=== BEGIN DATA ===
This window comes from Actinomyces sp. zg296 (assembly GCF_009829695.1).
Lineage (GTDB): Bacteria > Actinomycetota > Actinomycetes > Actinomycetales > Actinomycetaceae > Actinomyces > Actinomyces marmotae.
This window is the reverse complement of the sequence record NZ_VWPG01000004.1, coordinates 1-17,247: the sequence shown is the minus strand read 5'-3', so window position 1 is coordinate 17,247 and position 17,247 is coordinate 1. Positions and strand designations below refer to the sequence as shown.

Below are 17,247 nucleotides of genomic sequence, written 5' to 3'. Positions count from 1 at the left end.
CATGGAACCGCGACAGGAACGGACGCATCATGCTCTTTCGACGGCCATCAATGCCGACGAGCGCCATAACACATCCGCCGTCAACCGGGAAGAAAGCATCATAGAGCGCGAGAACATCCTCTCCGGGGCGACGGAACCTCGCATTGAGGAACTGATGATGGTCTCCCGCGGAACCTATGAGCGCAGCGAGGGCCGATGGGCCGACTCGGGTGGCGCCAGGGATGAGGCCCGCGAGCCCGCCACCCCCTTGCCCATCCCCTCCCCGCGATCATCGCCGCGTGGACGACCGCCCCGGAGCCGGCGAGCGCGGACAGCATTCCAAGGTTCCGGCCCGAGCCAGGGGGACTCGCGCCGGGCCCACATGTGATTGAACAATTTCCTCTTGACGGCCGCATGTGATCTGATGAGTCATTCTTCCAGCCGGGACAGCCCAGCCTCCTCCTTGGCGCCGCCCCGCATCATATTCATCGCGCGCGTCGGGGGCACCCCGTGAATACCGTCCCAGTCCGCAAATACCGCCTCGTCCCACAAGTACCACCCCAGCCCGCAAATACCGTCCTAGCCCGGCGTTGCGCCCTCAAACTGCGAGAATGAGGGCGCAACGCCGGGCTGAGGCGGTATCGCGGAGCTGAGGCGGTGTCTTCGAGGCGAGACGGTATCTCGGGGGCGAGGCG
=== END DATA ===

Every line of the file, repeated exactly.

This window comes from Actinomyces sp. zg296 (assembly GCF_009829695.1).
Lineage (GTDB): Bacteria > Actinomycetota > Actinomycetes > Actinomycetales > Actinomycetaceae > Actinomyces > Actinomyces marmotae.
This window is the reverse complement of the sequence record NZ_VWPG01000004.1, coordinates 1-17,247: the sequence shown is the minus strand read 5'-3', so window position 1 is coordinate 17,247 and position 17,247 is coordinate 1. Positions and strand designations below refer to the sequence as shown.

Below are 17,247 nucleotides of genomic sequence, written 5' to 3'. Positions count from 1 at the left end.
CATGGAACCGCGACAGGAACGGACGCATCATGCTCTTTCGACGGCCATCAATGCCGACGAGCGCCATAACACATCCGCCGTCAACCGGGAAGAAAGCATCATAGAGCGCGAGAACATCCTCTCCGGGGCGACGGAACCTCGCATTGAGGAACTGATGATGGTCTCCCGCGGAACCTATGAGCGCAGCGAGGGCCGATGGGCCGACTCGGGTGGCGCCAGGGATGAGGCCCGCGAGCCCGCCACCCCCTTGCCCATCCCCTCCCCGCGATCATCGCCGCGTGGACGACCGCCCCGGAGCCGGCGAGCGCGGACAGCATTCCAAGGTTCCGGCCCGAGCCAGGGGGACTCGCGCCGGGCCCACATGTGATTGAACAATTTCCTCTTGACGGCCGCATGTGATCTGATGAGTCATTCTTCCAGCCGGGACAGCCCAGCCTCCTCCTTGGCGCCGCCCCGCATCATATTCATCGCGCGCGTCGGGGGCACCCCGTGAATACCGTCCCAGTCCGCAAATACCGCCTCGTCCCACAAGTACCACCCCAGCCCGCAAATACCGTCCTAGCCCGGCGTTGCGCCCTCAAACTGCGAGAATGAGGGCGCAACGCCGGGCTGAGGCGGTATCGCGGAGCTGAGGCGGTGTCTTCGAGGCGAGACGGTATCTCGGGGGCGAGGCG